The US House of Representatives adopted a resolution to officially recognize the Armenian Genocide in a symbolic but unprecedented move that angered Turkey amid already strained relations between the two countries.

Applause and shouting, when the House voted 405 to 11, passed a resolution confirming US recognition of the "Armenian genocide" in a precedent in Congress, where similar texts had been put forward for decades in a direct tone, but not passed.

The US lawmakers, after their decision, dealt a second blow to Ankara by adopting a law imposing sanctions on Turkey for its military operation against the Kurds in northeastern Syria.

House Speaker Nancy Pelosi said she was honored to join her colleagues in "commemorating one of the greatest atrocities of the 20th century: the systematic killing of more than 1.5 million Armenians, men, women and children by the Ottoman Empire."

The Armenians consider the mass murder, which they suffered between 1915 and 1917, was a campaign of "genocide", and this is recognized by only 30 countries.

Turkey strongly denies charges of genocide, says Armenians and Turks were killed as a result of World War I, and Ankara estimates the death toll in the hundreds.

Ankara reacted swiftly, as Ankara refused to recognize the House of Representatives, considering it «a political move meaningless». It warned that it could harm relations between the two countries "at a very sensitive time" for international and regional security.

The Turkish Foreign Ministry said in a statement: "We believe that American friends of Turkey, who support the continuation of the alliance and friendly relations, will be held accountable for this terrible mistake, and will try the conscience of the American people responsible" for the decision.

Armenian Prime Minister Nicole Pashyanian praised the US House of Representatives decision, saying it was a "bold step towards serving truth and historical justice, relieving millions of descendants of Armenian genocide survivors."

In 2017, the new US president, Donald Trump, criticized the killings of Armenians as "one of the worst mass atrocities of the 20th century." But in keeping with US policy for a long time, he did not use the word "genocide."

Before his election in 2008, former US President Barack Obama pledged to recognize the Armenian genocide, but failed to deliver on his promise during his two terms in office.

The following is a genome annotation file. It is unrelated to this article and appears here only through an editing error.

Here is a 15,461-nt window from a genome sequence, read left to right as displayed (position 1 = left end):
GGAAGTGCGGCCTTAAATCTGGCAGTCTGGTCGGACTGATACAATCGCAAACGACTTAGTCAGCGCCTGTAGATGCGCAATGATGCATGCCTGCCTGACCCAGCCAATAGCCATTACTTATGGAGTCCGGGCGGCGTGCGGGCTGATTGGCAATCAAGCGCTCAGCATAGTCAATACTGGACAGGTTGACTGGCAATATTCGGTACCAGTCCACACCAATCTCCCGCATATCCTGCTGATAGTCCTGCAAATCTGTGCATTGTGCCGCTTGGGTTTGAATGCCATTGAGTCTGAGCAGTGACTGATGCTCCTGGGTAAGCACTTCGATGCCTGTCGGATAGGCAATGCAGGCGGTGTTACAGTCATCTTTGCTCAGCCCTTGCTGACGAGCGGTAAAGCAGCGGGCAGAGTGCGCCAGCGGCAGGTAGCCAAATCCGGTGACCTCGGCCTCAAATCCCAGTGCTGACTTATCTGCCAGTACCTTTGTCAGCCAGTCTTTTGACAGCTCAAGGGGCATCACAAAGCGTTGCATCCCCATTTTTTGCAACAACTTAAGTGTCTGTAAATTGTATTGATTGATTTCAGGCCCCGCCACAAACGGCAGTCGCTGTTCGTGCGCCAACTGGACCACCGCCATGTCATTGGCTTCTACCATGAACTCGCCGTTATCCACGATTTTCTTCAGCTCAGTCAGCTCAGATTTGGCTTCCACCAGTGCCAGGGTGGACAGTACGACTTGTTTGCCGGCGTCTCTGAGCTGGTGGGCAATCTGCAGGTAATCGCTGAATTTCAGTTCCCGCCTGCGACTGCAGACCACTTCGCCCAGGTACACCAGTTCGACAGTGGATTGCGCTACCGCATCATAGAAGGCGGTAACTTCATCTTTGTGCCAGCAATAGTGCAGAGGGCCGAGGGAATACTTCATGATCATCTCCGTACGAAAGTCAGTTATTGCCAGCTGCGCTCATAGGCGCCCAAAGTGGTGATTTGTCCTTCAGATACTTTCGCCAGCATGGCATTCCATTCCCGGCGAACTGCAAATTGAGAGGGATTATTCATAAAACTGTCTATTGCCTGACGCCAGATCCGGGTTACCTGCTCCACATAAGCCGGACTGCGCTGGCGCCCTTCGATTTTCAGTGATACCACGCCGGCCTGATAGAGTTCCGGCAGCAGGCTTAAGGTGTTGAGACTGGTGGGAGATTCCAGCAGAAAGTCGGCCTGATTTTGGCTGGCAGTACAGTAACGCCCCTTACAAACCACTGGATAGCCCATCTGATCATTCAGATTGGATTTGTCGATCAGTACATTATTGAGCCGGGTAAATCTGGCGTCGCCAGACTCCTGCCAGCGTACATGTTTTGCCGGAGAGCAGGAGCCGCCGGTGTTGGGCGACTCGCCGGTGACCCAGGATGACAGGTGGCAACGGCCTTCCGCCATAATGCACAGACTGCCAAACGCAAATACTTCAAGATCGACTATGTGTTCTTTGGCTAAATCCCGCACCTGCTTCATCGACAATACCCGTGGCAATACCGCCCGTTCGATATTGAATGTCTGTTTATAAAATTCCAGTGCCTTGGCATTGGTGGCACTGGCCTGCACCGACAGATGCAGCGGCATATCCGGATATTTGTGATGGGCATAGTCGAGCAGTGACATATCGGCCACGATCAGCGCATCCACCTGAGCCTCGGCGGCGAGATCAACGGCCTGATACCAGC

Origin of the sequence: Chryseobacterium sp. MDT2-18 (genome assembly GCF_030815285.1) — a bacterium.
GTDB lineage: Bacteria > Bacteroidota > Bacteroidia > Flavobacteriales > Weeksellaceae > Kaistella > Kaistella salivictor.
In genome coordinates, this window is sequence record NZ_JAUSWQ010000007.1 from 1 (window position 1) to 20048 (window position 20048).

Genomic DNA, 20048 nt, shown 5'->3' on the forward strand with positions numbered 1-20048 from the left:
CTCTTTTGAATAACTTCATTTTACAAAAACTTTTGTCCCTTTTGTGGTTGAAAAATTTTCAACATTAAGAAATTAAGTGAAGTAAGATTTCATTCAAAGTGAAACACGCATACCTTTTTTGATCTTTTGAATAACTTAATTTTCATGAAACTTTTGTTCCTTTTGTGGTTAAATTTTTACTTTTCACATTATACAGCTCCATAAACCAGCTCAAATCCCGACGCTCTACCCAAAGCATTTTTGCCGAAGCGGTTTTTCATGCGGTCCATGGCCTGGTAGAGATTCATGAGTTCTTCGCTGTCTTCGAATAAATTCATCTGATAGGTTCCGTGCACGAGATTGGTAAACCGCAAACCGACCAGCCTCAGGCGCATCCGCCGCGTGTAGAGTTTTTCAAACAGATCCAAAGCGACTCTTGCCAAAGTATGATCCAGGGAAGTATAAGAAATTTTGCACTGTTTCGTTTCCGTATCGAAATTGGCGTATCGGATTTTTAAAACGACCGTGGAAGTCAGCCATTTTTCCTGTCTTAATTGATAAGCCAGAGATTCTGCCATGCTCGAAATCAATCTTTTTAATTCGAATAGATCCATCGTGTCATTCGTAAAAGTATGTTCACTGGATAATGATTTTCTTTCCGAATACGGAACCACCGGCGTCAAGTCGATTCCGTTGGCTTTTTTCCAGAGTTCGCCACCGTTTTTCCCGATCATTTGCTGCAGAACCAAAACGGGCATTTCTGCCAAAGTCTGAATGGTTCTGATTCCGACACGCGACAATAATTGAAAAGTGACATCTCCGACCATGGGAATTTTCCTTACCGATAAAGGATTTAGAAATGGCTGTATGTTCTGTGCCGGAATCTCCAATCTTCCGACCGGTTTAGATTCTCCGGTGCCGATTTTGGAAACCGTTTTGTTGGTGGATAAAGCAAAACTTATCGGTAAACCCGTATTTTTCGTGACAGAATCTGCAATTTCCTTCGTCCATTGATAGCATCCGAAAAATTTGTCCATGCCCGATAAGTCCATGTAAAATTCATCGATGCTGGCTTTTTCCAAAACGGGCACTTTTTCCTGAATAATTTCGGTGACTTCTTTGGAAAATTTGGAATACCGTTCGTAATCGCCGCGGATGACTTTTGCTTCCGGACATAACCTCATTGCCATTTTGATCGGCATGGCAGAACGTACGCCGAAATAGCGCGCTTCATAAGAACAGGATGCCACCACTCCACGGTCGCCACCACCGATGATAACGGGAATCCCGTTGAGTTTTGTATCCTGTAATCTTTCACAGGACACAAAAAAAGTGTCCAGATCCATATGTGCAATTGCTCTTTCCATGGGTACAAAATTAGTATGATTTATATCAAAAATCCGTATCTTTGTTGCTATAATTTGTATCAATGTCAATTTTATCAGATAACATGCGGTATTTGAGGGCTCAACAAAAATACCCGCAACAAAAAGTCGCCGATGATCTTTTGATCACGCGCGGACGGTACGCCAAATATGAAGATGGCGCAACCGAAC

Pelosi, in bold comments Tuesday in the House of Representatives, that the fact of "brutal crime" has been denied most of the time.

"Today, let us clearly state the facts in this House, to be etched forever in the Congressional record: the barbarism committed against the Armenian people was genocide," she said.

The House of Representatives also adopted a resolution by Democratic and Republican lawmakers that would impose sanctions on senior Turkish officials involved in the attack on northern Syria, and a Turkish bank with ties to President Recep Tayyip Erdogan. The text also asks the Trump administration to punish Turkey for buying a Russian-made missile defense system.

The decision comes three weeks after the start of the Turkish military operation against Kurdish fighters in northern Syria, after the withdrawal of US forces from this region.

A similar sanctions bill has been introduced in the Senate, but no vote has yet been taken.

The Turkish Foreign Ministry strongly condemned the decision of the House of Representatives to approve the sanctions, stressing that "is not in line with the spirit of relations" between the two NATO allies (NATO), and contrary to the agreement reached by Ankara with Washington on Syria.

The Trump administration imposed more modest sanctions on Turkey for its military operation before lifting them when it negotiated a ceasefire with Ankara.

Former Vice President and presidential candidate Joe Biden welcomed the vote. "By recognizing this genocide, we honor the memory of its victims," ​​he wrote on his Twitter account. "We pledge: This will not happen again."

Outside the political spectrum, the Armenian-American reality TV star, Kim Kardashian, welcomed the vote and reported the news to her 62 million social media followers. "It concerns me personally, and it means millions of Armenians who come from genocide survivors," she said.

There are between 500,000 and 1.5 million Americans of Armenian origin, according to unofficial estimates.